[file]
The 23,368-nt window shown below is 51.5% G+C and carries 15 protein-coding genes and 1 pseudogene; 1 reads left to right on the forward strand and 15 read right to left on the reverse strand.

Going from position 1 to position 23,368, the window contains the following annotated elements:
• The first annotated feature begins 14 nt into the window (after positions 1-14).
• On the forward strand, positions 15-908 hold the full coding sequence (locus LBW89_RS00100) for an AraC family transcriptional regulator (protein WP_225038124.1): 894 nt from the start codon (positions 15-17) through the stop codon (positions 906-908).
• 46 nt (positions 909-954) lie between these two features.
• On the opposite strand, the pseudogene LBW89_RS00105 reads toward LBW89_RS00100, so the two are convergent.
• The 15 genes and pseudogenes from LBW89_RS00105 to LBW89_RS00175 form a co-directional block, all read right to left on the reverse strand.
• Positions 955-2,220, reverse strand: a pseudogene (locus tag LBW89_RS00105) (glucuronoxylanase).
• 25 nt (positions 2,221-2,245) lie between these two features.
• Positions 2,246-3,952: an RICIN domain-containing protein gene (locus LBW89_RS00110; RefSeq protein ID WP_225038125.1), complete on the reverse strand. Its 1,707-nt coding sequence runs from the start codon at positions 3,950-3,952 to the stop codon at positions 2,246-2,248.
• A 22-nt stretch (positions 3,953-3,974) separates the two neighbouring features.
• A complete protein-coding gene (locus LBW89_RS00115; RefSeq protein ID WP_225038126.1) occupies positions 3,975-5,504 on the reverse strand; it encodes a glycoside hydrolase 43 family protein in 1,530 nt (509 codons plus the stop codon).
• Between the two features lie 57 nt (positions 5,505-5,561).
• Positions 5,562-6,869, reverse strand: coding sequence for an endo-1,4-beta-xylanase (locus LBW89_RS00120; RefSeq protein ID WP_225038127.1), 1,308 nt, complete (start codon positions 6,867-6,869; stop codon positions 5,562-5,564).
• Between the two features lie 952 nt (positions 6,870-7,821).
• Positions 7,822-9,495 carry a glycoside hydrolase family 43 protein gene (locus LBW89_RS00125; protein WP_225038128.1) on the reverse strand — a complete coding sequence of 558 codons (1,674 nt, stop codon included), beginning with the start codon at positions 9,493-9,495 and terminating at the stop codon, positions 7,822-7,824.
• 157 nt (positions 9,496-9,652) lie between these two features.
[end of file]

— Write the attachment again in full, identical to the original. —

The 23,368-nt window shown below is 51.5% G+C and carries 15 protein-coding genes and 1 pseudogene; 1 reads left to right on the forward strand and 15 read right to left on the reverse strand.

Going from position 1 to position 23,368, the window contains the following annotated elements:
• The first annotated feature begins 14 nt into the window (after positions 1-14).
• On the forward strand, positions 15-908 hold the full coding sequence (locus LBW89_RS00100) for an AraC family transcriptional regulator (protein WP_225038124.1): 894 nt from the start codon (positions 15-17) through the stop codon (positions 906-908).
• 46 nt (positions 909-954) lie between these two features.
• On the opposite strand, the pseudogene LBW89_RS00105 reads toward LBW89_RS00100, so the two are convergent.
• The 15 genes and pseudogenes from LBW89_RS00105 to LBW89_RS00175 form a co-directional block, all read right to left on the reverse strand.
• Positions 955-2,220, reverse strand: a pseudogene (locus tag LBW89_RS00105) (glucuronoxylanase).
• 25 nt (positions 2,221-2,245) lie between these two features.
• Positions 2,246-3,952: an RICIN domain-containing protein gene (locus LBW89_RS00110; RefSeq protein ID WP_225038125.1), complete on the reverse strand. Its 1,707-nt coding sequence runs from the start codon at positions 3,950-3,952 to the stop codon at positions 2,246-2,248.
• A 22-nt stretch (positions 3,953-3,974) separates the two neighbouring features.
• A complete protein-coding gene (locus LBW89_RS00115; RefSeq protein ID WP_225038126.1) occupies positions 3,975-5,504 on the reverse strand; it encodes a glycoside hydrolase 43 family protein in 1,530 nt (509 codons plus the stop codon).
• Between the two features lie 57 nt (positions 5,505-5,561).
• Positions 5,562-6,869, reverse strand: coding sequence for an endo-1,4-beta-xylanase (locus LBW89_RS00120; RefSeq protein ID WP_225038127.1), 1,308 nt, complete (start codon positions 6,867-6,869; stop codon positions 5,562-5,564).
• Between the two features lie 952 nt (positions 6,870-7,821).
• Positions 7,822-9,495 carry a glycoside hydrolase family 43 protein gene (locus LBW89_RS00125; protein WP_225038128.1) on the reverse strand — a complete coding sequence of 558 codons (1,674 nt, stop codon included), beginning with the start codon at positions 9,493-9,495 and terminating at the stop codon, positions 7,822-7,824.
• 157 nt (positions 9,496-9,652) lie between these two features.